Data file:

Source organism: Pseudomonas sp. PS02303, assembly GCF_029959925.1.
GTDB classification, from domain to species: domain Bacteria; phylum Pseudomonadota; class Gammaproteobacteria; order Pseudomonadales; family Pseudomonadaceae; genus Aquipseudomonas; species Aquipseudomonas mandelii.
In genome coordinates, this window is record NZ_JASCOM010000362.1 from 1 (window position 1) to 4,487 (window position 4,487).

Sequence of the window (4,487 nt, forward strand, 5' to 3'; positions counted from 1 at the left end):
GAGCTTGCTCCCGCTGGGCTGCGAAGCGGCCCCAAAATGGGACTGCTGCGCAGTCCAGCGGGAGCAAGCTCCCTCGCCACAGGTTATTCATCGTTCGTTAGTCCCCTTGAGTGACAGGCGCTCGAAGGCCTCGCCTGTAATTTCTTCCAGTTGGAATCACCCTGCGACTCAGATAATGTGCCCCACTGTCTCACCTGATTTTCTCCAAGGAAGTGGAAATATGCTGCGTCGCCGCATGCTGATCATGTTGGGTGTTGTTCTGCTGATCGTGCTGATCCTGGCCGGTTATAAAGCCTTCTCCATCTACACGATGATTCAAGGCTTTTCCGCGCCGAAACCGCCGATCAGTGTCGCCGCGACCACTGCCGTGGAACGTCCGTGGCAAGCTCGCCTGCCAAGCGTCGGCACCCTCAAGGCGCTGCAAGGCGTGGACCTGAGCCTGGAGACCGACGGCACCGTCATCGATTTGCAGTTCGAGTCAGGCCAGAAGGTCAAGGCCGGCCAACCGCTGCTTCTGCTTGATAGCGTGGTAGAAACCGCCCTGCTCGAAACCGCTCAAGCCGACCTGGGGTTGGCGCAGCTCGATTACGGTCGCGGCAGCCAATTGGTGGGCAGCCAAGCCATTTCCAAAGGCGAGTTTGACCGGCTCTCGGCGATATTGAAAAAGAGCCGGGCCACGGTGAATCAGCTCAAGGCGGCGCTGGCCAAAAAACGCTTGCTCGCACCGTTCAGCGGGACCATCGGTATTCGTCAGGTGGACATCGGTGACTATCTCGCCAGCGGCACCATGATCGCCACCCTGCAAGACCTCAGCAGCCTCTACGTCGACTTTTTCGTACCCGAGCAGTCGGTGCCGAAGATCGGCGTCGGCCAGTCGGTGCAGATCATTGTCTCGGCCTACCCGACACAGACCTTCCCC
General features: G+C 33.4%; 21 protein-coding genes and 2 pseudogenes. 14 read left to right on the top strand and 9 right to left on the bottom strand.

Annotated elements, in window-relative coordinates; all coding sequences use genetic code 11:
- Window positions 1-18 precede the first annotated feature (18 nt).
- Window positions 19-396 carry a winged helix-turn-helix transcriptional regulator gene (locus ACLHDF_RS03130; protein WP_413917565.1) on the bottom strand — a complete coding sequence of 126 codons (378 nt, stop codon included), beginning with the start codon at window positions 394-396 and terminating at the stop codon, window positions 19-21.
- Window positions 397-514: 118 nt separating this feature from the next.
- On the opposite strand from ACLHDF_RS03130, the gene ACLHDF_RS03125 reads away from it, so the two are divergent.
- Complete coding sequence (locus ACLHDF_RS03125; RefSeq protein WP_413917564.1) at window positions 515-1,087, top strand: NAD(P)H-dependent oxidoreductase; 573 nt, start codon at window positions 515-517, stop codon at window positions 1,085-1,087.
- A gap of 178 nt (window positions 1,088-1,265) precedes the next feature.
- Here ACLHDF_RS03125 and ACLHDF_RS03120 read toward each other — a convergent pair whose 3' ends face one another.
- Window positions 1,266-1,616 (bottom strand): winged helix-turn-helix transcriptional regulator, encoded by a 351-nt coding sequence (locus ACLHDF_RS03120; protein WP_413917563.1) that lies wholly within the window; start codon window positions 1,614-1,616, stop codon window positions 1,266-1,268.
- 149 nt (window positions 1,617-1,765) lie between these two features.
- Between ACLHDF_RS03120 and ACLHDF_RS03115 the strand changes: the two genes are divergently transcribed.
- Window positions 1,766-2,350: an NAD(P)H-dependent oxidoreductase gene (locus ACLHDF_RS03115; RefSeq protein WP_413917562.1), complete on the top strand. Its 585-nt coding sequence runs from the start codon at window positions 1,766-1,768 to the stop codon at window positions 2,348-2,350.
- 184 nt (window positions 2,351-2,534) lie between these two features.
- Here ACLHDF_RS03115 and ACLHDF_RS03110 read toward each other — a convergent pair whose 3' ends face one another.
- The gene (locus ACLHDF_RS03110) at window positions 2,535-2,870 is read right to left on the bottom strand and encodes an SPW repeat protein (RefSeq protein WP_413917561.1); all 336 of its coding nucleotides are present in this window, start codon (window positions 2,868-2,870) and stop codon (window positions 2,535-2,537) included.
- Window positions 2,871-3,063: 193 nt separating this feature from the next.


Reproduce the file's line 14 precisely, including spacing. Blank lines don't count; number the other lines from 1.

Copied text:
- Here ACLHDF_RS03125 and ACLHDF_RS03120 read toward each other — a convergent pair whose 3' ends face one another.